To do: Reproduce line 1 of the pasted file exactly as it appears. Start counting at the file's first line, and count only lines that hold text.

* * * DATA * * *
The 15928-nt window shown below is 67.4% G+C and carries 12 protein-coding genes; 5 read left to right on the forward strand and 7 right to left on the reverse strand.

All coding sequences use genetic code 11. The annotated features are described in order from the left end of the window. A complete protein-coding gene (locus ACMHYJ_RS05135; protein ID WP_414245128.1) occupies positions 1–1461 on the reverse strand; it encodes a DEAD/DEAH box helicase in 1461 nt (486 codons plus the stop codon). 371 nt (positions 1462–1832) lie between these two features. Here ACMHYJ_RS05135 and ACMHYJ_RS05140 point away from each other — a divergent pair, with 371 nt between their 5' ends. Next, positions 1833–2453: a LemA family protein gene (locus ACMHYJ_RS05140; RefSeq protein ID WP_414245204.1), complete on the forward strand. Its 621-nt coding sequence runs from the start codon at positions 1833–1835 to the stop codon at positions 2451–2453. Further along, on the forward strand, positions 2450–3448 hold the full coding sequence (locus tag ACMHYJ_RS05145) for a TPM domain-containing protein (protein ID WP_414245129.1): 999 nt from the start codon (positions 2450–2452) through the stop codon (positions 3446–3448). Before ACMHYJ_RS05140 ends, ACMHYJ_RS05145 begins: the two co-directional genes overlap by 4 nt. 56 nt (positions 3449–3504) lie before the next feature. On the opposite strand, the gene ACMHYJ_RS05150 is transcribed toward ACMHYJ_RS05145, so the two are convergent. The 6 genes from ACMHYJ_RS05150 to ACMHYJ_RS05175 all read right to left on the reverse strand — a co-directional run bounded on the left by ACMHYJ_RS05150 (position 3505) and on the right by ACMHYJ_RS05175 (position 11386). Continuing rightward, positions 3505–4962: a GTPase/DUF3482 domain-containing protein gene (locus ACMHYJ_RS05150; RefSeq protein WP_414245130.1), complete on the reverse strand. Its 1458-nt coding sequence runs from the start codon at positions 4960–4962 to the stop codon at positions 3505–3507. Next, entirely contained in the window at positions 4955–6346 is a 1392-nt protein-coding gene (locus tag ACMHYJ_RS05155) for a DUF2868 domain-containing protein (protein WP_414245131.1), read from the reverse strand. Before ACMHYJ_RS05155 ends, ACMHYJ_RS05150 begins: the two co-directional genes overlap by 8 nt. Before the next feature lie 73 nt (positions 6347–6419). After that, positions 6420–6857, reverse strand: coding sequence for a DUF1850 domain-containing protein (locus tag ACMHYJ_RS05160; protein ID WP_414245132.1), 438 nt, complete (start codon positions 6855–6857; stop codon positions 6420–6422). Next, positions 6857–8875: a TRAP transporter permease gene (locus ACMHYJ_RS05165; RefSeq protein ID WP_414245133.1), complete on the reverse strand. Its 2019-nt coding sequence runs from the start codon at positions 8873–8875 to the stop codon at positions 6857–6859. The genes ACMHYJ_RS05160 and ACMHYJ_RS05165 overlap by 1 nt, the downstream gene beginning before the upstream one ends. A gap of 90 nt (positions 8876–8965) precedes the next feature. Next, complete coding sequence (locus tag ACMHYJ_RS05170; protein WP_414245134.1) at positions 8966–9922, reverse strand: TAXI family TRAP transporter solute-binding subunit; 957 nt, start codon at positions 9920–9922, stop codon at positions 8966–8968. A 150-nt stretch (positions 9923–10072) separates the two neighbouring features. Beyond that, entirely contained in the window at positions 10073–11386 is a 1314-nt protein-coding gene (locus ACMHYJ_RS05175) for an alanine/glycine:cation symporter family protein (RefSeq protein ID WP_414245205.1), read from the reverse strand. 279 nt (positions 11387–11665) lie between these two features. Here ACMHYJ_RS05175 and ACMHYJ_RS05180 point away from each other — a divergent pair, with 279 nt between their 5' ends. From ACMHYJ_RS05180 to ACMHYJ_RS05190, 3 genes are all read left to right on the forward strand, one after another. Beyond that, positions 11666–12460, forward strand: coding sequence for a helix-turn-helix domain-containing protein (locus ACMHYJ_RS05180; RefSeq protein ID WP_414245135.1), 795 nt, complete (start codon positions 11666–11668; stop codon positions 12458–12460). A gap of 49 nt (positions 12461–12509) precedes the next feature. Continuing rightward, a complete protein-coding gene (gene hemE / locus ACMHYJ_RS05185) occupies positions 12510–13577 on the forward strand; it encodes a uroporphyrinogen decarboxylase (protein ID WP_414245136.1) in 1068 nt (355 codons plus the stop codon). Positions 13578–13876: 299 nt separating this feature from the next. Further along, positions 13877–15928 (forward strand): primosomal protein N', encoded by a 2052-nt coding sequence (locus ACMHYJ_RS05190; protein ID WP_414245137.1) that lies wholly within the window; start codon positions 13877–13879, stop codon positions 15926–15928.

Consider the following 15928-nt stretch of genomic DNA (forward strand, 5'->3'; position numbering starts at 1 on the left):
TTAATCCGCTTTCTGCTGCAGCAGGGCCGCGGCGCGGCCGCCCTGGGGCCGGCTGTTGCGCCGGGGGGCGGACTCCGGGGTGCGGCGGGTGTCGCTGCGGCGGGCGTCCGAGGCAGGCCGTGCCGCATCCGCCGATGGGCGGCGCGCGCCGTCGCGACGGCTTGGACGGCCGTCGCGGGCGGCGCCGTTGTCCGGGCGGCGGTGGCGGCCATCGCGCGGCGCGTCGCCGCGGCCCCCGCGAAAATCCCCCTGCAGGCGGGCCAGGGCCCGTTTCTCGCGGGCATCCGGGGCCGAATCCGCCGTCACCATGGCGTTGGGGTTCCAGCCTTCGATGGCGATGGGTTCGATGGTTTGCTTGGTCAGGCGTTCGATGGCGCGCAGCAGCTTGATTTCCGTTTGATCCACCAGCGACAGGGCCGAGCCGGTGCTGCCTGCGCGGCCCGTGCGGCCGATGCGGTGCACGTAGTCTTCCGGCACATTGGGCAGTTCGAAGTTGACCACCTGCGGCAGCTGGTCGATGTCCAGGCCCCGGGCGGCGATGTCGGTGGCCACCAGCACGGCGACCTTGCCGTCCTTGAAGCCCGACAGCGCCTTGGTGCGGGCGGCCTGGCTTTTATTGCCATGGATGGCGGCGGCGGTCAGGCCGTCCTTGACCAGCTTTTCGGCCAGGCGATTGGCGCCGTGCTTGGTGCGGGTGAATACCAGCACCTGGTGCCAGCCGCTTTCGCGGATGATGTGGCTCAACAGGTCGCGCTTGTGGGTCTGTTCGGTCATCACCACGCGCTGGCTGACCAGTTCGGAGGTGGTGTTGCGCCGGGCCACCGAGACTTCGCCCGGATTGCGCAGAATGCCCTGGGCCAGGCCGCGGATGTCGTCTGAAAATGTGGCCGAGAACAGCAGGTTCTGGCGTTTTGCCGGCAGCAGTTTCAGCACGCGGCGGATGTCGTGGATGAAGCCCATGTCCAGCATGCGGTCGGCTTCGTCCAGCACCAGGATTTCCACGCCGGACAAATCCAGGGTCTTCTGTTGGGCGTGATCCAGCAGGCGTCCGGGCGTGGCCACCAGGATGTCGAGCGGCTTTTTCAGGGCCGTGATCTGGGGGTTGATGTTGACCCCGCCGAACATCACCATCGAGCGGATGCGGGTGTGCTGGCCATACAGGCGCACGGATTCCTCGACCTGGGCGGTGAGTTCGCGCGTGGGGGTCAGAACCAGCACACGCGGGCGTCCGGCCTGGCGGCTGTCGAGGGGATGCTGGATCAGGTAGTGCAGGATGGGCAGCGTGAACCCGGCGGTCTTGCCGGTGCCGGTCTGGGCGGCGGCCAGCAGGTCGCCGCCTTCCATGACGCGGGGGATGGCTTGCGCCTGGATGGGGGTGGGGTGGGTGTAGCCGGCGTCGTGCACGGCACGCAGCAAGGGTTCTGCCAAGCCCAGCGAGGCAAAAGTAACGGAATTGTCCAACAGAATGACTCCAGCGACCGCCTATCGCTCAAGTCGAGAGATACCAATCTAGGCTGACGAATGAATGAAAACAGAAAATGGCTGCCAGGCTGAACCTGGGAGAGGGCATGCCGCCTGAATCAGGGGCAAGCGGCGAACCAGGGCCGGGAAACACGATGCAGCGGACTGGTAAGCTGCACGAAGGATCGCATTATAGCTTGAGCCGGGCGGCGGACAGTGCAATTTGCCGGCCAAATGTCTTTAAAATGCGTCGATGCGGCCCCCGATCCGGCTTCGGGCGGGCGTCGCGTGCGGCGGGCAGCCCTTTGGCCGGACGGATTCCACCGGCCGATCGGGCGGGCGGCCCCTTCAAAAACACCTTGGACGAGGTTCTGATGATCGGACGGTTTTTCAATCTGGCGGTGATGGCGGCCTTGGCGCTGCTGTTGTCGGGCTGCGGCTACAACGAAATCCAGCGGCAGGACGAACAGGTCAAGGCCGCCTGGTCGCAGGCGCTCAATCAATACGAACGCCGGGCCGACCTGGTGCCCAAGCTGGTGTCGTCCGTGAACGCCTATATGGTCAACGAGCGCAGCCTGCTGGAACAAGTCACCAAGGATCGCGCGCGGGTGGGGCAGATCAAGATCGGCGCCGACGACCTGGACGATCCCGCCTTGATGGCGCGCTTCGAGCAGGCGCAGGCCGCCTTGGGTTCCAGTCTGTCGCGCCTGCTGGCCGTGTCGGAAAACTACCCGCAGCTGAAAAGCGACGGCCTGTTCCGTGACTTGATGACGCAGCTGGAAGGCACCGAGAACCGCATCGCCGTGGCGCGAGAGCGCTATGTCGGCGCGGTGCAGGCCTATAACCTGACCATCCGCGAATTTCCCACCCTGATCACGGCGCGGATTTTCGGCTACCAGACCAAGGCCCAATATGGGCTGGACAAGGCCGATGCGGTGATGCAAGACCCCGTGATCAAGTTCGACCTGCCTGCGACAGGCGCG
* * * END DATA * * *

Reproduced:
The 15928-nt window shown below is 67.4% G+C and carries 12 protein-coding genes; 5 read left to right on the forward strand and 7 right to left on the reverse strand.